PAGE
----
CSES, HORT, AECT, PLPA, HESC Agriculture Librarian

Necia Parker Gibson's picture
Necia Parker Gibson
Mullins Library 220N

Email is the best way to contact me. Click the Email me button or use

I've set my office phone to forward to my cell phone. We'll see how that works.

I'm working from home starting 3/16/2020 until further notice. Email or use the text number below. If you want me, particularly, ask for me.

Text a librarian: 479-385-0803

For students, faculty, and staff I will:
Answer your questions via email, phone or Skype or Facetime (until we are back to face to face).
Recommend databases for your topic.
Meet individually to work out your topic or discuss research strategies.

For faculty, I will:
Provide in-person library instruction tailored to your class, or tailored research guides to your class, with some lead time.

Meet with your students individually or in small groups.
Track down tricky citations. Purchase books and other materials, as funds allow.

I do consultations via email, Skype or Facetime (as well as face to face, when we can again).
Email me for an appointment

Purpose of this Page

This Research Guide brings together resources of interest to REU and Carver students with environmental, agricultural and biological topics.  If you are looking for a specific resource type, choose the appropriate tab to the side.  If you are unsure where to go, try one of the more specific Research Guides and subject pages, or get in touch with one of us. Email us for more assistance, or set up a consultation with the Engineering Librarian or the Agriculture Librarian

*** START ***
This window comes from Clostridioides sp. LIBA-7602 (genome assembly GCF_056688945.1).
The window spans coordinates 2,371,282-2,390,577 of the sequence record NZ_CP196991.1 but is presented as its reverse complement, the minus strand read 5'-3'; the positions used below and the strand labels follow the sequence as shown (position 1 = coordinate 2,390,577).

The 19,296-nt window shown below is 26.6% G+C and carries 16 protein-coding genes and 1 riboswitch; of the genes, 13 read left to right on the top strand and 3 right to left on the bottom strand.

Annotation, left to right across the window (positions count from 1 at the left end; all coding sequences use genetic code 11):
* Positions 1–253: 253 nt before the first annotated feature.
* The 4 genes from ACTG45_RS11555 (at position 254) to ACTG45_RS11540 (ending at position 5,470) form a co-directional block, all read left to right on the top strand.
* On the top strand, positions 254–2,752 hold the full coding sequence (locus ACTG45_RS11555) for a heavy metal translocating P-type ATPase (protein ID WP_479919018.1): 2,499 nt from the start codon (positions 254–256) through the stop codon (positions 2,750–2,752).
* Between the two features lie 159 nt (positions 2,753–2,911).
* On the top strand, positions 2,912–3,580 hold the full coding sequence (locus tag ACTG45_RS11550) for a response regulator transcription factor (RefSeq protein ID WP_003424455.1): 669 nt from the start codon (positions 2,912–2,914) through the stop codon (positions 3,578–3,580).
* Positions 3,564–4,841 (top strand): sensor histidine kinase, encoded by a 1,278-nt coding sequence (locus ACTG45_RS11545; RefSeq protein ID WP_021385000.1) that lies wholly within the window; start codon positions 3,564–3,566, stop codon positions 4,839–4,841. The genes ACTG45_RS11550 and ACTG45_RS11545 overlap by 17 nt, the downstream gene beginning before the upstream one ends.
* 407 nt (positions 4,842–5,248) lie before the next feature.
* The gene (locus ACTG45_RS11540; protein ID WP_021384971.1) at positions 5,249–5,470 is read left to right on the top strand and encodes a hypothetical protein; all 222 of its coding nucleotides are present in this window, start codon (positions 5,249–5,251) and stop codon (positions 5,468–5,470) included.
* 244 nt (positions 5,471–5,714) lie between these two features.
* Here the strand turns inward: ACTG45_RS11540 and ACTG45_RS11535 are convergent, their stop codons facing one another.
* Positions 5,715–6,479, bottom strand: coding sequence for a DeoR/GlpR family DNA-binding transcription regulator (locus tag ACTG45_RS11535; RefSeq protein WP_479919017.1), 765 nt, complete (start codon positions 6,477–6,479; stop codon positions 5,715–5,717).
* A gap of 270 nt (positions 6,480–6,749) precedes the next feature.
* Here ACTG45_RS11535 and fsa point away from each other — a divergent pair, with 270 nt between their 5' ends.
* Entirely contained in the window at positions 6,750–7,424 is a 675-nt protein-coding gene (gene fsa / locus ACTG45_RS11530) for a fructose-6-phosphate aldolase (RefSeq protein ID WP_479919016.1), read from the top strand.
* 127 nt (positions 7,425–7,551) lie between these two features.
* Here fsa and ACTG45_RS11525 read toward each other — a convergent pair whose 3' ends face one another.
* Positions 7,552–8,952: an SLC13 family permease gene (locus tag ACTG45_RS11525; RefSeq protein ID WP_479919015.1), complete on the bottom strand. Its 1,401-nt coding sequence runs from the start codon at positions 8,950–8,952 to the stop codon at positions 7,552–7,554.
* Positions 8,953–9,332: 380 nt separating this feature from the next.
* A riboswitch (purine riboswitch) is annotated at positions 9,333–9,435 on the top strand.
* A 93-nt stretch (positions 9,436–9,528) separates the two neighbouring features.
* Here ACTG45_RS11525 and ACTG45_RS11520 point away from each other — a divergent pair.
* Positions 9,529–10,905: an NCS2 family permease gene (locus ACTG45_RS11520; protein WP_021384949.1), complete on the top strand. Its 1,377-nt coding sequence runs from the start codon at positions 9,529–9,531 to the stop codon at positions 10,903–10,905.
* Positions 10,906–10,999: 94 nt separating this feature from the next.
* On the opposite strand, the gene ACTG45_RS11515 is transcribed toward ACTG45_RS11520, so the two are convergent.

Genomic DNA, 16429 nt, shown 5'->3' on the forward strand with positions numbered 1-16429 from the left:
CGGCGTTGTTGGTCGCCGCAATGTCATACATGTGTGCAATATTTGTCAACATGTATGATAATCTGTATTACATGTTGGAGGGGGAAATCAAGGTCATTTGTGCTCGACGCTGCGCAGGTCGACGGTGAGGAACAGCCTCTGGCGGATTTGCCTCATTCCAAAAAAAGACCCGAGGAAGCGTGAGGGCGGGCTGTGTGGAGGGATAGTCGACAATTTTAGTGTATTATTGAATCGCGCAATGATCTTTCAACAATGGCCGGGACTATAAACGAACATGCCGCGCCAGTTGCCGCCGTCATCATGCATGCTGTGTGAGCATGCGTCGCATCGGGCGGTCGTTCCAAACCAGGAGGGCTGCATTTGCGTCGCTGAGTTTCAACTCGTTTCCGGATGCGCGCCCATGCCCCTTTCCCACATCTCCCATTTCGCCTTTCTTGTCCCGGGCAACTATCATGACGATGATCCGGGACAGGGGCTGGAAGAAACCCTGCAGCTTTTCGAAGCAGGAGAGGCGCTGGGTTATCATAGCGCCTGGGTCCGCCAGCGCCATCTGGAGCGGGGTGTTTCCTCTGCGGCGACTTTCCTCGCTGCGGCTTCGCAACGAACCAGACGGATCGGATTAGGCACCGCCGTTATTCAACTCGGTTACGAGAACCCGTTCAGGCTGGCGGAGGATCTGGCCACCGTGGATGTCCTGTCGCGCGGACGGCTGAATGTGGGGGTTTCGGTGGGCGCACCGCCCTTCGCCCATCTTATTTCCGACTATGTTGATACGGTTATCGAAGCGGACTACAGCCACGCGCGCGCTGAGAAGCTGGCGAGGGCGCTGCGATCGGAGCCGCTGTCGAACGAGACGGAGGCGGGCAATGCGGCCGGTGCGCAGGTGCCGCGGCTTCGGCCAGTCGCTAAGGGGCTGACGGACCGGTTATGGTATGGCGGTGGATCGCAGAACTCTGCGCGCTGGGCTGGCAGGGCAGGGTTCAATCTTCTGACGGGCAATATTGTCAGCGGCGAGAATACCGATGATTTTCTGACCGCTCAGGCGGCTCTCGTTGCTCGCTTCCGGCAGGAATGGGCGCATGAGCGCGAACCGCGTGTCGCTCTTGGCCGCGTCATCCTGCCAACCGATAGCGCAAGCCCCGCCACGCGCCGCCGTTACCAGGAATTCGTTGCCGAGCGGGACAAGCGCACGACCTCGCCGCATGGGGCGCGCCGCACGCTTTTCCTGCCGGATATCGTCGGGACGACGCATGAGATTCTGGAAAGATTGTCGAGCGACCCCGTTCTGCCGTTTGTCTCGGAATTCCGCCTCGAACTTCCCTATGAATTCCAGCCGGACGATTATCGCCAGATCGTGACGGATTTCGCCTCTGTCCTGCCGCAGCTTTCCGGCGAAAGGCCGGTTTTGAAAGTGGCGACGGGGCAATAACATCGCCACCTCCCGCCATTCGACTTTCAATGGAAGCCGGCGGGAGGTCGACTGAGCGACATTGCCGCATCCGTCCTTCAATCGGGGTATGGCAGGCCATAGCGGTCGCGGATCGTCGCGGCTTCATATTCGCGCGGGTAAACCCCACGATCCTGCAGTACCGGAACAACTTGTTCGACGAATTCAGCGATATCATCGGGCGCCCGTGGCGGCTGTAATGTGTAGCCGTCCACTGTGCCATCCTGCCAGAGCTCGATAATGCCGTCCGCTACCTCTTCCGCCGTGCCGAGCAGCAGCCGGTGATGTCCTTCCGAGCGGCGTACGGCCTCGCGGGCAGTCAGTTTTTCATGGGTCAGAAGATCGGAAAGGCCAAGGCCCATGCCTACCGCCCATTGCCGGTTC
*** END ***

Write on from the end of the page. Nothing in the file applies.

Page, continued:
Search the Library Catalog for Books and More


Most peer-reviewed materials are articles in journals, essays in certain publications, or conference proceedings in some cases.

Peer review is the process by which articles or other works are critiqued before they are published. Authors send articles to an editor, who decides whether the work should be forwarded to reviewers for the journal. The most stringent form is anonymous or blind review, where neither the author nor the reviewers know whose work is being examined by whom. This helps reduce bias.

Reviewers are usually well-published researchers and experts. The reviewers return the articles to the editor with remarks and recommendations-- usually publish as is (rare), publish if edited or changed in specific ways, or don't publish. Editors most often go with the recommendation of the majority of the reviewers. 

The process is intended to improve the content of studies published-- more eyes on a project, and one's reputation on the line with peers, tends to improve the quality of what's submitted and published.  There are cases where it hasn't worked, and critics of the cycle, but it is the best system that has been developed to this point.

Credit to:

Parts of several pages in this guide were drawn or based on guide pages from the Biological and Agricultural Engineering Guide that Patricia Kirkwood and I originated and which she had updated when I started pulling this guide together. Thanks, Patricia!